what would be a good starter set of equity ETFs?

Discussion in 'ETFs' started by stockmarketbeginner, Jan 11, 2018.

  1. Hello,

    I'm learning about ETFs. They seem like a great way to get efficient diversification.

    I know the SPY and the Russell 2000. The other ones I'm just getting to know. It pretty much consists of "wow, I'd like to buy that one, and that one, and that one...". Especially those iShares ETFs... jeez! It's like being in a stock candy store.

    Is there a good starter set of equity ETFs? If you had to pick 4 that should be in just about everyone's portfolio, what would they be?

    The collection aspect is interesting, because it could be the 4 of them working together that provide some sort of synergy.

    I'm thinking maybe something like:
    1) S&P 500
    2) Russell 2000
    3) The ishares EFA, which has "exposure to a broad range of companies in Europe, Australia, Asia, and the Far East"
    4) some sort of Europe ETF

    But other than the S&P 500 and Russell 2000, I'm not sure which ones are standard for everybody's collection. I understand there are over 1000 different ETF's you can buy. But I'm wondering what the most standard ones are. Maybe there is no such thing?

    I learned today that the XLF is the most standard financial ETF. I like the idea of knowing what the standard ones are. Then I know if I'm being normal or eccentric.
  2. Warren Buffet wrote in 2013:

    ''My money, I should add, is where my mouth is: What I advise here is essentially identical to certain instructions I’ve laid out in my will. One bequest provides that cash will be delivered to a trustee for my wife’s benefit. (I have to use cash for individual bequests, because all of my Berkshire shares will be fully distributed to certain philanthropic organizations over the ten years following the closing of my estate.) My advice to the trustee could not be more simple: Put 10% of the cash in short-term government bonds and 90% in a very low-cost S&P 500 index fund. (I suggest Vanguard’s.) I believe the trust’s long-term results from this policy will be superior to those attained by most investors – whether pension funds, institutions or individuals – who employ high-fee managers.''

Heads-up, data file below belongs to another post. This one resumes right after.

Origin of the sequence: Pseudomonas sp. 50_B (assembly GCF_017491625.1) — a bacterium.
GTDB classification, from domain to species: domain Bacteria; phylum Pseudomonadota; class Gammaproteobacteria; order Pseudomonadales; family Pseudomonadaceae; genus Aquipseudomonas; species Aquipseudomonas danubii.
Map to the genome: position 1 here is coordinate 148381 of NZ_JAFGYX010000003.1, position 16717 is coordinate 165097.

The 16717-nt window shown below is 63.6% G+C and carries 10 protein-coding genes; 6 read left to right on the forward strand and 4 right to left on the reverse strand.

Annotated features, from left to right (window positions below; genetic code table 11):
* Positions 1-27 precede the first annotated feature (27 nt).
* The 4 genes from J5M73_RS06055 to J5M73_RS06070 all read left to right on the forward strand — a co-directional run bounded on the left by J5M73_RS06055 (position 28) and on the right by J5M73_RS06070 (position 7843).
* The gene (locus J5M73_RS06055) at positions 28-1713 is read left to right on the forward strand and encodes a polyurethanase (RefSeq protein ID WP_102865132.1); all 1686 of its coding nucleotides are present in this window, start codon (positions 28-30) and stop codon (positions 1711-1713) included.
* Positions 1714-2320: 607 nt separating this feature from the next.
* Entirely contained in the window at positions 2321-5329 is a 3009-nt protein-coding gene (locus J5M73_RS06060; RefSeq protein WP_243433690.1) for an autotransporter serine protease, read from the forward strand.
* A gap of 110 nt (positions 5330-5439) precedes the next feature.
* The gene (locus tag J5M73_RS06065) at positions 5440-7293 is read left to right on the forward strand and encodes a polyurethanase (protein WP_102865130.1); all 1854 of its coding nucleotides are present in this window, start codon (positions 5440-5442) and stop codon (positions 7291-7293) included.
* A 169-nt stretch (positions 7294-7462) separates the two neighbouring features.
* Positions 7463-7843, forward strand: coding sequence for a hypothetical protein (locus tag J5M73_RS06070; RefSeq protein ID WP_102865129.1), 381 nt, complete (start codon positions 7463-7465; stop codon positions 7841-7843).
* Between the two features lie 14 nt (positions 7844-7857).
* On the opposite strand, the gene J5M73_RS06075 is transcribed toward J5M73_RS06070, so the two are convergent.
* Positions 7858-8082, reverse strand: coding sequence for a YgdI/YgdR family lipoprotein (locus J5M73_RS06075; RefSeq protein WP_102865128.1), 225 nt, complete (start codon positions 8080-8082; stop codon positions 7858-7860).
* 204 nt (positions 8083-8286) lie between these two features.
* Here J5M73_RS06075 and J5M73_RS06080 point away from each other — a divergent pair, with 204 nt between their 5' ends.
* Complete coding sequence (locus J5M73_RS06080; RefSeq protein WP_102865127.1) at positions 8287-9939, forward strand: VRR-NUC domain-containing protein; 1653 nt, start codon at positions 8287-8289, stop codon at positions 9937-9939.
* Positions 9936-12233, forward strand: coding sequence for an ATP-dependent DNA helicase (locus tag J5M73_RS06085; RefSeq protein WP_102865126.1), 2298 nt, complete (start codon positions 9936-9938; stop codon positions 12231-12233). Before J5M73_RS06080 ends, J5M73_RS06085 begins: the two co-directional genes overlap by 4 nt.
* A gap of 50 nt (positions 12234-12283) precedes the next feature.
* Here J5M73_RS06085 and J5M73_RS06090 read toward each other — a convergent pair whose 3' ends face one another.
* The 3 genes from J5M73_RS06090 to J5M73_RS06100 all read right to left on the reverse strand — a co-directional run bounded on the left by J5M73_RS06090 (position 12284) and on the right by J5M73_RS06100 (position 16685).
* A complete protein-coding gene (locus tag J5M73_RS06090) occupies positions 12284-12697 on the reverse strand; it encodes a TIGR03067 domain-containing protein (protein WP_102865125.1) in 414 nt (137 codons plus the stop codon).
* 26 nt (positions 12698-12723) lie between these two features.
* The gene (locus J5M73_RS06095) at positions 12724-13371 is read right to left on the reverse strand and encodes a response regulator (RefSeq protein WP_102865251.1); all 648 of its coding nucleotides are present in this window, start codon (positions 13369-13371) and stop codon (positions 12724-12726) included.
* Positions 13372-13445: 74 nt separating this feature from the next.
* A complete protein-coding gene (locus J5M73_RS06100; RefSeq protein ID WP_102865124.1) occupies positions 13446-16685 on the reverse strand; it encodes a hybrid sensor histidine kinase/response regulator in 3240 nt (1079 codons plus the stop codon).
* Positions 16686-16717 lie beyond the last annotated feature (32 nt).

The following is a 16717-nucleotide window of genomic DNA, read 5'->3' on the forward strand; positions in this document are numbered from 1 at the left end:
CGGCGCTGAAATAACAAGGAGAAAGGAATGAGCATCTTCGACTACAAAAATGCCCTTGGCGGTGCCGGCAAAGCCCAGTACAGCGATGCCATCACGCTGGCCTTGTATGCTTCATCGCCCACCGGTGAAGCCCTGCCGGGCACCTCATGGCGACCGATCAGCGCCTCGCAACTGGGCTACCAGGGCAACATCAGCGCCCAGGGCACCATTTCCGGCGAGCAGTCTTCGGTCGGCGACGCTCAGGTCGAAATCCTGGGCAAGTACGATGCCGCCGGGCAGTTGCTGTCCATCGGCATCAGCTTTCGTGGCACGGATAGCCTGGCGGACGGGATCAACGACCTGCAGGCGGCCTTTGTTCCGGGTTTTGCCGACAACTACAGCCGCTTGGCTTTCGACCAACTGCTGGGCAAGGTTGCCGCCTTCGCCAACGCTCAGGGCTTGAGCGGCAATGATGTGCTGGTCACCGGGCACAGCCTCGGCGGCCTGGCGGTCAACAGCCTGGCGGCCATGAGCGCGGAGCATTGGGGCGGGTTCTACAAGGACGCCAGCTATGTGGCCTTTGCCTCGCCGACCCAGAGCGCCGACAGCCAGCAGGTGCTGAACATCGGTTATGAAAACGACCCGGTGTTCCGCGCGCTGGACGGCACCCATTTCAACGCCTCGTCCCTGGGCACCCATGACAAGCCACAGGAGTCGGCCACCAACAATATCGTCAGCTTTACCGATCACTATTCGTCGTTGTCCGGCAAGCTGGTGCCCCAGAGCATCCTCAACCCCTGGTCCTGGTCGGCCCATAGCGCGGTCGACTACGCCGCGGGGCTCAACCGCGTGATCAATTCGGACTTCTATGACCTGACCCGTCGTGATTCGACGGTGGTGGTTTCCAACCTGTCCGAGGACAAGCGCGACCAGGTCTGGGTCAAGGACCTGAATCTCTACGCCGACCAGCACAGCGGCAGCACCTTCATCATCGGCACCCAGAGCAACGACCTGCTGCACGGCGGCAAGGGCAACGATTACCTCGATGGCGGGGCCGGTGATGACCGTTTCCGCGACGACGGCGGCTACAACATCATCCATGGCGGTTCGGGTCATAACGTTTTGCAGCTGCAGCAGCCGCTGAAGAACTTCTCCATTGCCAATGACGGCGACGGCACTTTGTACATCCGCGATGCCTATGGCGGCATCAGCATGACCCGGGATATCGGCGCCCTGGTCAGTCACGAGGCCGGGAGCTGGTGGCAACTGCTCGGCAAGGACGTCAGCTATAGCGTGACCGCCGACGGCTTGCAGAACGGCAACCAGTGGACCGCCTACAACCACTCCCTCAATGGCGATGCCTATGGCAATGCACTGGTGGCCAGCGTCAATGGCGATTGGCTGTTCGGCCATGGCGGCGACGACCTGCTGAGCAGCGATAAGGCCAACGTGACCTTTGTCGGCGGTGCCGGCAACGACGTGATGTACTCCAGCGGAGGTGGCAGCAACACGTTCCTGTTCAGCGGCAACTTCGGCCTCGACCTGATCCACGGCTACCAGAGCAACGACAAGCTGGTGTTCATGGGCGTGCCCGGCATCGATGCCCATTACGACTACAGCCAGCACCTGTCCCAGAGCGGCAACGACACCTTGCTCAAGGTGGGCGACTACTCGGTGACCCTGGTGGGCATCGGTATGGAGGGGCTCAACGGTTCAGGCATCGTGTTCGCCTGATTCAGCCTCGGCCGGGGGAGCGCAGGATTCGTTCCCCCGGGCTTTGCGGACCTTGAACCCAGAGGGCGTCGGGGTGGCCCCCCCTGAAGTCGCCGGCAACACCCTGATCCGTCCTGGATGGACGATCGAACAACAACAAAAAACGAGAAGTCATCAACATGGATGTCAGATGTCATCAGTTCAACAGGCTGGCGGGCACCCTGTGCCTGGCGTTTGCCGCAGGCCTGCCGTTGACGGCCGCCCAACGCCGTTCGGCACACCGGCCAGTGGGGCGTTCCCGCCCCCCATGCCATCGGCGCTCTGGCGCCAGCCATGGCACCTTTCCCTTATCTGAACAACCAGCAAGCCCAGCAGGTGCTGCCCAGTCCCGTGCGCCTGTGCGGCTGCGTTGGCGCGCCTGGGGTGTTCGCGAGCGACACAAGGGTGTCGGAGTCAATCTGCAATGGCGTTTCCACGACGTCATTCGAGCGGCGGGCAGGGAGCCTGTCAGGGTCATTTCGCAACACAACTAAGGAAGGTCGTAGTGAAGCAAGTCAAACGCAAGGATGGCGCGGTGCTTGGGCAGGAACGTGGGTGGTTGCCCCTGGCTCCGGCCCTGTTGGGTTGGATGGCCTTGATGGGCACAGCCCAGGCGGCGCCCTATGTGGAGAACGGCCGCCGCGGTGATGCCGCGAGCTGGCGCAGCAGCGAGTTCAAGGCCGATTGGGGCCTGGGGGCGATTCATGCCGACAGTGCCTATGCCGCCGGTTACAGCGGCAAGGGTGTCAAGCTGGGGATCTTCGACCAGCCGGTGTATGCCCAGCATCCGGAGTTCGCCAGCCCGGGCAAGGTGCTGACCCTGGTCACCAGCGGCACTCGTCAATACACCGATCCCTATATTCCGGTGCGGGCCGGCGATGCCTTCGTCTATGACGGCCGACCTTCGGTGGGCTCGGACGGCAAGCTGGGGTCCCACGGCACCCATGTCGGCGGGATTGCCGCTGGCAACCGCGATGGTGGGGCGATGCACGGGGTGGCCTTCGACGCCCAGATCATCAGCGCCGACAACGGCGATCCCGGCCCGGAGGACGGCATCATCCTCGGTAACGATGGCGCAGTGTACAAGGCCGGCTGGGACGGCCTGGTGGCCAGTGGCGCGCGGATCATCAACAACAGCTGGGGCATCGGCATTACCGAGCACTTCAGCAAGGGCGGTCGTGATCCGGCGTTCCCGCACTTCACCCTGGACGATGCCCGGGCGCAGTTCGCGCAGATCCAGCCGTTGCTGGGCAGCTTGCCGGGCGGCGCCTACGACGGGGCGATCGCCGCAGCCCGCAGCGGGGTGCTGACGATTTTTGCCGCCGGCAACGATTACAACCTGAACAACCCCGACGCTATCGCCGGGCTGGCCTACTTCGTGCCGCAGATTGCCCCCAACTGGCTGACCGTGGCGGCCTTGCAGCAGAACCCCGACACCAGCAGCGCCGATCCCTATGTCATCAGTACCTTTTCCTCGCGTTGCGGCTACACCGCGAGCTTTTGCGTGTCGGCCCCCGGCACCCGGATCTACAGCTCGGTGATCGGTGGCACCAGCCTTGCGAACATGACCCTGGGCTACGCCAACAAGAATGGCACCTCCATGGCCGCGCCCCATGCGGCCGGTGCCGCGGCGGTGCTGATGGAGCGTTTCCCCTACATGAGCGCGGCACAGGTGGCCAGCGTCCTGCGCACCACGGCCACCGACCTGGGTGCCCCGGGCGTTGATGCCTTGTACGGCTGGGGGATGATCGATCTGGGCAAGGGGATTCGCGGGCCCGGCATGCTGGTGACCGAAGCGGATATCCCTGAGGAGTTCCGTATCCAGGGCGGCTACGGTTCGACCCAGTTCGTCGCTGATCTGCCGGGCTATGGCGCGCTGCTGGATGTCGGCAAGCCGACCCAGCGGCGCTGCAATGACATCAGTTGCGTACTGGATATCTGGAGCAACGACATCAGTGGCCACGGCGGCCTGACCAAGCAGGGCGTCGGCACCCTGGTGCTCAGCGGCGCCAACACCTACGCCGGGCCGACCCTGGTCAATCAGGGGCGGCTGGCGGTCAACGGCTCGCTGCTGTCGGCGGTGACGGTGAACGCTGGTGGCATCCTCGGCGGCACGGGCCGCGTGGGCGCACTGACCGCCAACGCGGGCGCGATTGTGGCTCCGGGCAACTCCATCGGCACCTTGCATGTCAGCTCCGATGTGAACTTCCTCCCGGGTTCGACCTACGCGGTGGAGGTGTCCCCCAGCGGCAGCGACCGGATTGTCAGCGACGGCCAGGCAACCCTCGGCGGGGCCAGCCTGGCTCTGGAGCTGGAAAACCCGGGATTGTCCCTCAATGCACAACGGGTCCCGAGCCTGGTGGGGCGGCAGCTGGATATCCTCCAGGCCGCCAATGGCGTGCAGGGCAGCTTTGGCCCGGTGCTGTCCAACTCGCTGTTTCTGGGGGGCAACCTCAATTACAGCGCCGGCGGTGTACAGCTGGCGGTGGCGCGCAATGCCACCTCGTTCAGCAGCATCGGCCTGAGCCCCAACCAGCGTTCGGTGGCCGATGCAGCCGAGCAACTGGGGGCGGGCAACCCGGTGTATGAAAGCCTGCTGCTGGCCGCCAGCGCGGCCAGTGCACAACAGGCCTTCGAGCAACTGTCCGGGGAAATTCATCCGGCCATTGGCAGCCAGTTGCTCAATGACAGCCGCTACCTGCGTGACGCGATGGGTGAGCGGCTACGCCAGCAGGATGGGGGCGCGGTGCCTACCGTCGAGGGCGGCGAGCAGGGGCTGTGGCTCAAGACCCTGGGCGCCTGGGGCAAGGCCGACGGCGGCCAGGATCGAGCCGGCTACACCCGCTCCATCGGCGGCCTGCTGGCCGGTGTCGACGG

In other terms, one may choose to follow this strategy:
    90% SPY or equivalent
    10% SHY or equivalent
  3. Metamega


  4. I've experimented with ETF-based sector rotation strategies in the past.
    e.g. Here's a list of ETFs for a "global rotation" based on world regions:

    MDY - United States
    IEV - Europe
    EEM - Emerging Markets
    ILF - Latin America
    EPP - Pacific (without Japan)
    EDV - Treasuries (could also choose TLT or SHY)

    The idea is different parts of the world experience growth at different times. During global downturns, money tends to flow into bonds hence the treasuries ETF.
    There are many approaches to asset allocation among these ETFs. You could put all your money in 1 at a time based on recent performance (aggressive) or you could own all of them and manage the portfolio using normal beta weighted portfolio management (conservative).

    The original global rotation strategy article is here:
    stockmarketbeginner likes this.
  5. I would start with a list of the major sectors, then go from there.

    General market... SPY, QQQ, Dow, Small Cap..., Emerging Market, Financial, Tech, Biotech, Energy, Gold, Pharma, Health Care, China, Japan, Germany, Brazil, Bonds.

    Once you get a handle on these, you can add more specific ones. (Heard on Bloomberg yesterday... there are "70 Tech ETFs".... hadn't known there were that many.)
    Last edited: Jan 11, 2018
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  6. comagnum


    Don't forget the mighty NDX-100(QQQ) and at least consider the DIA - the NDX-100 has been leading this bull the last few years and the DIA has been the second best index since Aug 2017.

    If you want high growth you have to follow it.
    Last edited: Jan 11, 2018
    stockmarketbeginner and iprome like this.
  7. Thanks! This is great.
  8. Thanks!